This group of emulsifiers are the result of chemical reactions involving “regular” oil (not mono and diglycerides of fatty acids). For example, 473 is made from sugar (sucrose) and oil (usually vegetable oil). 477 is a combination of propane (yes, barbecue gas) and oil. These lab-born emulsifiers are formulated to perform specialised, multi-objective tasks in processed foods and other industries.
480: Dioctyl Sodium Sulfosuccinate
Additive 480 was born in 1937 as an aerosol detergent. Better known as Docusate, dioctyl sodium sulfosuccinate is a salt often added to cheese spreads, carbonated soft drinks, and salad dressings. It has a strong laxative effect and long term consumption causes poor bowel function.
481, 482: Stearoyl-2-Lactylate
481 and 482 (commonly known as SSL and CSL) are stearoyl-2-lactylates of sodium and calcium, respectively. Lactylates are a family of chemicals developed in the 1950s for the specific purpose of increasing the shelf life of bread. The recommended safe daily consumption of 481 and 482 is 22.1mg/kg of body weight.
483: Stearyl Tartrate
Stearyl tartrate is a deceptive food additive in that it could be any or all of three different esters (distearyl tartrate, dipalmityl tartrate, and stearyl palmityl tartrate). It is not approved in Australia due to concerns that it may be a carcinogen (causes cancer). Check the label on imported foods, and when you are overseas!
487: Sodium Lauryl Sulfate
Usually, the prime lathering ingredient of shampoo and handwash, sodium lauryl sulphate sometimes spelled sulphate and called sodium dodecyl sulfate or SLS) is also an emulsifying food additive.
490, 1520: Propane-1, 2-diol
Also known as propylene glycol, propane-1,2-diol is produced in the millions of tonnes each year from petroleum. It is mainly used to make plastics, but it has many other industrial uses, including as an emulsifying food additive. It is also an indirect food additive when used for its solvent and antifreeze properties in mass food processing.
491, 492, 493, 494, 495: Sorbitan
This group of emulsifiers are compounds of sorbitan, which like polysorbate (see codes 432-436) is a derivation of sorbitol (code 420). Sorbitan widely used, particularly 492 (sorbitan tristearate) sold under brand names like Alkest, Span, and Canarcel.
499: Stigmasterol-Rich Plant Sterols
Stigmasterol-rich plant sterols, like all phytosterols, are in the group of chemicals which functionally mimic cholesterol in humans. It is not a “pure” chemical, rather a mixture of at least four different phytosterols. Used in frozen foods, it is extracted from soybeans at an industrial level. Some research shows that elevated levels of plant sterols increases the risk of heart disease.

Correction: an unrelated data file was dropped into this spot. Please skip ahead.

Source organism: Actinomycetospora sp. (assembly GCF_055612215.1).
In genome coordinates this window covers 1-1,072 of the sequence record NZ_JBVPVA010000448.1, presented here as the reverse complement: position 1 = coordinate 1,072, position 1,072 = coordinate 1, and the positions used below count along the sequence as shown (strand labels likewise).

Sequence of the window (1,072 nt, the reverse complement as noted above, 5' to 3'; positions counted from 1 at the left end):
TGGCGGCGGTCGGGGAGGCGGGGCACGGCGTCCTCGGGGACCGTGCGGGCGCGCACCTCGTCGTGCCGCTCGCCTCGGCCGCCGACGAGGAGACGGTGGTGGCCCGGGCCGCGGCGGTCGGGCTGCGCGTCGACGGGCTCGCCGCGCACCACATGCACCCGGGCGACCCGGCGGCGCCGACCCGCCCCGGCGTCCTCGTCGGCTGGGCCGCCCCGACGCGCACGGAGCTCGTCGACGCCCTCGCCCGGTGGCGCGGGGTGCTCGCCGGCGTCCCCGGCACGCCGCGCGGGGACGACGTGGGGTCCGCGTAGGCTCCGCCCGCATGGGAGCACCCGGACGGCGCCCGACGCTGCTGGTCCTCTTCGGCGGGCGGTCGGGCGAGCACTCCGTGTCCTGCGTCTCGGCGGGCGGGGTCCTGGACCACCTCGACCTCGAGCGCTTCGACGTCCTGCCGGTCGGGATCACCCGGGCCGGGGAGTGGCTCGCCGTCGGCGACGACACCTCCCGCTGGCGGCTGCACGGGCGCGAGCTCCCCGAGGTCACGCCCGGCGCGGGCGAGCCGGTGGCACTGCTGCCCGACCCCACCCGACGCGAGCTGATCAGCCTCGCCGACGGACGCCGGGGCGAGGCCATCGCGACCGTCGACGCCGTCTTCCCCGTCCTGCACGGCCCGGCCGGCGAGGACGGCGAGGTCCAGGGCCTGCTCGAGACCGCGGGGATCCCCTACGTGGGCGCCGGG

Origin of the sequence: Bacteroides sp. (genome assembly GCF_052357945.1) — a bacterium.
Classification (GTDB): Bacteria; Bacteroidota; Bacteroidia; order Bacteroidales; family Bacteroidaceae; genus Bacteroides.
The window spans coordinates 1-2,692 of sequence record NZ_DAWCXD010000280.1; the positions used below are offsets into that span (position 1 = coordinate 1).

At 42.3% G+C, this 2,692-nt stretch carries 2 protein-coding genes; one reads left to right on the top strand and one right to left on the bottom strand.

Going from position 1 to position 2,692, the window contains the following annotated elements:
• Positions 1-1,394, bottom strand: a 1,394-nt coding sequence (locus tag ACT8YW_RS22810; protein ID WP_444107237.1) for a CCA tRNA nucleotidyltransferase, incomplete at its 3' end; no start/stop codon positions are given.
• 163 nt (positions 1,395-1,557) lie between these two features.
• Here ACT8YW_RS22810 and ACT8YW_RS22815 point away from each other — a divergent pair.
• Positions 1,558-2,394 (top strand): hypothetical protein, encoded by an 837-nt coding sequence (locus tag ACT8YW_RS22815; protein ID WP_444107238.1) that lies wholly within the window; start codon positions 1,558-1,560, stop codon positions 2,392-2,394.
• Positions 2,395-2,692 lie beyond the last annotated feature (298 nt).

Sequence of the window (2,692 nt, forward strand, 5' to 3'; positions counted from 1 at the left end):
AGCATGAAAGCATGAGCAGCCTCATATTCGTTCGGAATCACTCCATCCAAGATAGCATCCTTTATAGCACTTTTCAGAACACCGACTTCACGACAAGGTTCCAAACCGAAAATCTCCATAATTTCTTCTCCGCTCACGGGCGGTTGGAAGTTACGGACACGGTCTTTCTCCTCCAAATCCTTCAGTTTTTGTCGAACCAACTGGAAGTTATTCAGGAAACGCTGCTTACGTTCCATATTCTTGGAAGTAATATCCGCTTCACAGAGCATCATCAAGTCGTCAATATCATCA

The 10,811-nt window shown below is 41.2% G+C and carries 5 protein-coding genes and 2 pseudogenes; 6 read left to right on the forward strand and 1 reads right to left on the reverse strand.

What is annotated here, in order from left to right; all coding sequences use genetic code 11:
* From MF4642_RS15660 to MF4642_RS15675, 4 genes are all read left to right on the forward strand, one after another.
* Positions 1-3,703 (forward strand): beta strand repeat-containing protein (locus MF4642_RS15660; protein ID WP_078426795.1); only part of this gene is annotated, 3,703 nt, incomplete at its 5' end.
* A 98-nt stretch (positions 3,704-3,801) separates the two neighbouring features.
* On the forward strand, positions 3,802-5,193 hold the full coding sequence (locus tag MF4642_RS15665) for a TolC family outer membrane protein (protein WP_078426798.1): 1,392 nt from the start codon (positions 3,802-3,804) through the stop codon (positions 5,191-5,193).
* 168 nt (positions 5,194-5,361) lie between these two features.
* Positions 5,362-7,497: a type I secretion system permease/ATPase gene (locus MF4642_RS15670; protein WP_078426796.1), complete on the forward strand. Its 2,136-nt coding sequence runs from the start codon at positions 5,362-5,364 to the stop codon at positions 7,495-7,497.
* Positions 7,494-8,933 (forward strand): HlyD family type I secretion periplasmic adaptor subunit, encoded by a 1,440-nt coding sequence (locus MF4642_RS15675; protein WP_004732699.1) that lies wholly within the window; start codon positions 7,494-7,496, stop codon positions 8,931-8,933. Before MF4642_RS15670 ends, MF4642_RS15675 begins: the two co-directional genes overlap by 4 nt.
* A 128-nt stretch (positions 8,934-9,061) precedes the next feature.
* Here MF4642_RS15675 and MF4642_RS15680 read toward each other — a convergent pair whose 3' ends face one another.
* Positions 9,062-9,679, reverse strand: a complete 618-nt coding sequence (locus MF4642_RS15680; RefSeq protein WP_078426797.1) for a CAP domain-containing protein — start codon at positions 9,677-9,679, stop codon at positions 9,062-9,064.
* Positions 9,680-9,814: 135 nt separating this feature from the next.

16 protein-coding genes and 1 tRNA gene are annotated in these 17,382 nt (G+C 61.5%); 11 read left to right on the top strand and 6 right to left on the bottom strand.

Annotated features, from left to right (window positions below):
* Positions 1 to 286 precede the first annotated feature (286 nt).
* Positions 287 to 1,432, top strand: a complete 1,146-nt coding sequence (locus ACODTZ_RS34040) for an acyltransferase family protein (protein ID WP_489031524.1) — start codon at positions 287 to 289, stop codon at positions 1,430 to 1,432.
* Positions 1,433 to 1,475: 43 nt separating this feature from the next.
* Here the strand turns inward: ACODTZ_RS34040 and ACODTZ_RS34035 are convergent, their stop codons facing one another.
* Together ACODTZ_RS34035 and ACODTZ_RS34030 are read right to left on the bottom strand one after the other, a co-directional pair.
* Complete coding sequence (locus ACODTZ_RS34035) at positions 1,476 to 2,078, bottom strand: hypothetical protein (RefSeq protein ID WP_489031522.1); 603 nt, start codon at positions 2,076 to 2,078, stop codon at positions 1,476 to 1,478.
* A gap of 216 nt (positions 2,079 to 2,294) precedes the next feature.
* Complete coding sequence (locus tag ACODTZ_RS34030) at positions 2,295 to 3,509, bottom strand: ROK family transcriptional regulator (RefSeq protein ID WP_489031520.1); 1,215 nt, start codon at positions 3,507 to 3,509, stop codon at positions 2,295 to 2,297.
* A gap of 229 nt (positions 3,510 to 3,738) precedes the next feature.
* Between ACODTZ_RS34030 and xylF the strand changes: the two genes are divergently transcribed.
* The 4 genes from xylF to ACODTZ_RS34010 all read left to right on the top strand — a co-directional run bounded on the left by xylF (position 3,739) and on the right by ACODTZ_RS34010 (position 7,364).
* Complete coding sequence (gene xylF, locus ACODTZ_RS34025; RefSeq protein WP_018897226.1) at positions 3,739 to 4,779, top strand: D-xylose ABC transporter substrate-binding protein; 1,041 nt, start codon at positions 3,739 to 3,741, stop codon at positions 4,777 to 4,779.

In Australia we often come across recipes, food labels, and informative articles about flour which make us go hmmmm? Flour is different around the world, so finding the right nutrition information can be a challenge. Let’s try to clear some confusion with a quick flour Q&A:
Q: What is Cornstarch?
A: Grind the starchy part of corn (maize) kernels to make cornstarch. In Australia, we usually call corn starch “cornflour”. Cornstarch and Cornflour are the same thing. Confusingly, “corn flour” sold in Australia used to be made from wheat, rather than corn. Today, however, popular corn-flour/corn-starch products are in fact made from corn, as you can see from this ingredient list. Corn starch often serves to thicken sauces, soups, gravies, and casseroles. Corn flour added to cakes lightens their texture (by reducing the protein level, see cake flour question below). Feel free to make a straight swap of cornflour for cornstarch, available from supermarkets like Woolworths and Coles!
A: Call All Purpose Flour “Plain Flour” in Australia and you will be talking about the same thing. It is the basic, go-to flour for use with most simple recipes which call for “all-purpose” or just plain “flour”. Some people call All Purpose, or Plain Flour, “AP Flour”. Plain flour is a blend of fine ground wheat endosperm. It can be used for just about any purpose flour is usually called for, including bread, cakes, cookies, thickening, and so on. The fact that it is a general, or all-purpose, flour means that it is not a great “specialist flour”, for example its coarser grind makes it less suitable than cornflour for thickening.
A: Bakers Flour is a hard flour, also known as Bread Flour, so called because it is good for making bread, pizza bases, and other chewy baked goods. Baker’s Flour is sometimes called High Protein Flour in Australia. Manufacturers blend wheat flour which has a high (11%-16%) protein content to make baker’s flour. The proteins (a.k.a. gluten) form a network of strands, especially when the baker’s flour dough is kneaded, to make the product stretchy and chewy. You can use baker’s or bread flour instead of plain flour, but not for cakes or anything less hefty than a slice of focaccia. Chewy cake is not cake. Plain flour can be substituted for baker’s flour, but the resultant food will be less flexible and durable.